Statement by Wapna’kikewi’skwaq – Women of First Light. “As Clan Mothers, Grandmothers, Aunties, and Mothers we are devastated and heartbroken by the news of the 215 beautiful children who were found in BC. Two hundred and fifteen future Clan Mothers, fire keepers, story tellers, leaders, and protectors that were taken brutally from our Nations.”

What started out as $70 million in reparations for the suffering caused by Catholic residential schools was whittled down to $16 million by the Catholic Church. Michael William McDonald, a lawyer from Sipekne’katik explains how that happened. “Compensation must be sufficient to provide healing,” he writes, “perhaps then we can find the right path to reconciliation.”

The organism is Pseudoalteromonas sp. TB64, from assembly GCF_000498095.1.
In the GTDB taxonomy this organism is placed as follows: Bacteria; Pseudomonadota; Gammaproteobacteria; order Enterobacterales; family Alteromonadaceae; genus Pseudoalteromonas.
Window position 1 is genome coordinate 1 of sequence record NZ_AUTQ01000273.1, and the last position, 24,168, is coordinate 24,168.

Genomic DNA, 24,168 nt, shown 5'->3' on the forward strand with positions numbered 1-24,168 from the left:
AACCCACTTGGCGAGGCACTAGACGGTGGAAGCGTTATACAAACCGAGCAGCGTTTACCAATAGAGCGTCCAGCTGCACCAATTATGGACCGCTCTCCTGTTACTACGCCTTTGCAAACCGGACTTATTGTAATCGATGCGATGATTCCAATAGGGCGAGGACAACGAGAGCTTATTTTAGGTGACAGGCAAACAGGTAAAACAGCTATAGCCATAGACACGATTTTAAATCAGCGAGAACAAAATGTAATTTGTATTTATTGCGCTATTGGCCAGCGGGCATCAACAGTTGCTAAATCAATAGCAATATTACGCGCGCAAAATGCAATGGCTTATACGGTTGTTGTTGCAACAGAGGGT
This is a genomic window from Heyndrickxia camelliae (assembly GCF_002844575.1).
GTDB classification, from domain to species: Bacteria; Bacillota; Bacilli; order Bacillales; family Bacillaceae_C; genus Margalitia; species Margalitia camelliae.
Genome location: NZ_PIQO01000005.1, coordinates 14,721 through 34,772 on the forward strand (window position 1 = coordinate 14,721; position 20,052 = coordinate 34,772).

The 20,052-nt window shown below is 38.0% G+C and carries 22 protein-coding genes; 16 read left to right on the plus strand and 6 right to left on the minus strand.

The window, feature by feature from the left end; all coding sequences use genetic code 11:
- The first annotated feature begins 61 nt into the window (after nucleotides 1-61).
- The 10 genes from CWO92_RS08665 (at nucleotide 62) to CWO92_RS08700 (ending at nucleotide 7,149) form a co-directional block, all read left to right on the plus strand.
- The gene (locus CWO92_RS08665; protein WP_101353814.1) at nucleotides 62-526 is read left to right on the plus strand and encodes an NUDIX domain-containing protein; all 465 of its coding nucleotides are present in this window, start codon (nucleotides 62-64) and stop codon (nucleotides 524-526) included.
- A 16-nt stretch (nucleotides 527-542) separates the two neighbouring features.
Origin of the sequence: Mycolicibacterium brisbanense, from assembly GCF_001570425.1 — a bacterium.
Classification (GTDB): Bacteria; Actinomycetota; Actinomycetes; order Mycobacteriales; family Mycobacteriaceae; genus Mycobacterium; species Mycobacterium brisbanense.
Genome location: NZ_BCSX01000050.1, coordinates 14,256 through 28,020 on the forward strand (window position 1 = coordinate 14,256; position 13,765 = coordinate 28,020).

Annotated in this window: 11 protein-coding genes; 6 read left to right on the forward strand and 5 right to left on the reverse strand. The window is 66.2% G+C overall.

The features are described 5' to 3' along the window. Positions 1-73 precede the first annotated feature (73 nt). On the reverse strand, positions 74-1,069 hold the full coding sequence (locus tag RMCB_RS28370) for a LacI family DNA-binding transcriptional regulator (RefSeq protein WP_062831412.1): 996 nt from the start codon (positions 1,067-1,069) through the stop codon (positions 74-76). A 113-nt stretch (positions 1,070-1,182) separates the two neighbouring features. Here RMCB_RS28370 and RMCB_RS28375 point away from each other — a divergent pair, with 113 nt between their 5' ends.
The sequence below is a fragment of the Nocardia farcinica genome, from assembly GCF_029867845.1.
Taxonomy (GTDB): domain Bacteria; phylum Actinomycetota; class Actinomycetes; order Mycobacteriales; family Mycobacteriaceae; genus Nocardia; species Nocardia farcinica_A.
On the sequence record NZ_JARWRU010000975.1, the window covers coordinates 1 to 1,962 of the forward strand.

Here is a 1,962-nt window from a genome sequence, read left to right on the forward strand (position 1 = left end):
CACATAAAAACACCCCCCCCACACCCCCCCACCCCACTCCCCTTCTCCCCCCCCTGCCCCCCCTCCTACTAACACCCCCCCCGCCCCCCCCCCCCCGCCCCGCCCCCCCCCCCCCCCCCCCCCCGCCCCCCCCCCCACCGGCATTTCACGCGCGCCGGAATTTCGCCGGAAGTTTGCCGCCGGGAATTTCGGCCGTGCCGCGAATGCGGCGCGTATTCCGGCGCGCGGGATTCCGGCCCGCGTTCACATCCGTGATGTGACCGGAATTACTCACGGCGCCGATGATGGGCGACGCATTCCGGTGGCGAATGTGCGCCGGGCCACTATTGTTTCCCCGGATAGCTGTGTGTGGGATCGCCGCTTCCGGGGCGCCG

Nova Scotia indie filmmaker Ann Verrall often makes movies and documentaries collaborating with youths , and she’s really good at it. What’s with that Treaty? is a great example. The video was made by students of We’koqma’q Mi’kmaq School in Cape Breton during a 5-day video intensive. Students document Treaty Day activities, Orange Shirt Day, meet with elders Joe Googoo, Magit Poulette, Ben Sylliboy, and Malglit Pelletier, and explore Treaty Education. Students also talk about the impact of residential school on them. 

Poet and writer Joanne Bealy went to the Kent Monkman talk at the Central Library, and learned some hard lessons about white privilege and complicity, not just from Monkman but especially from two Black women.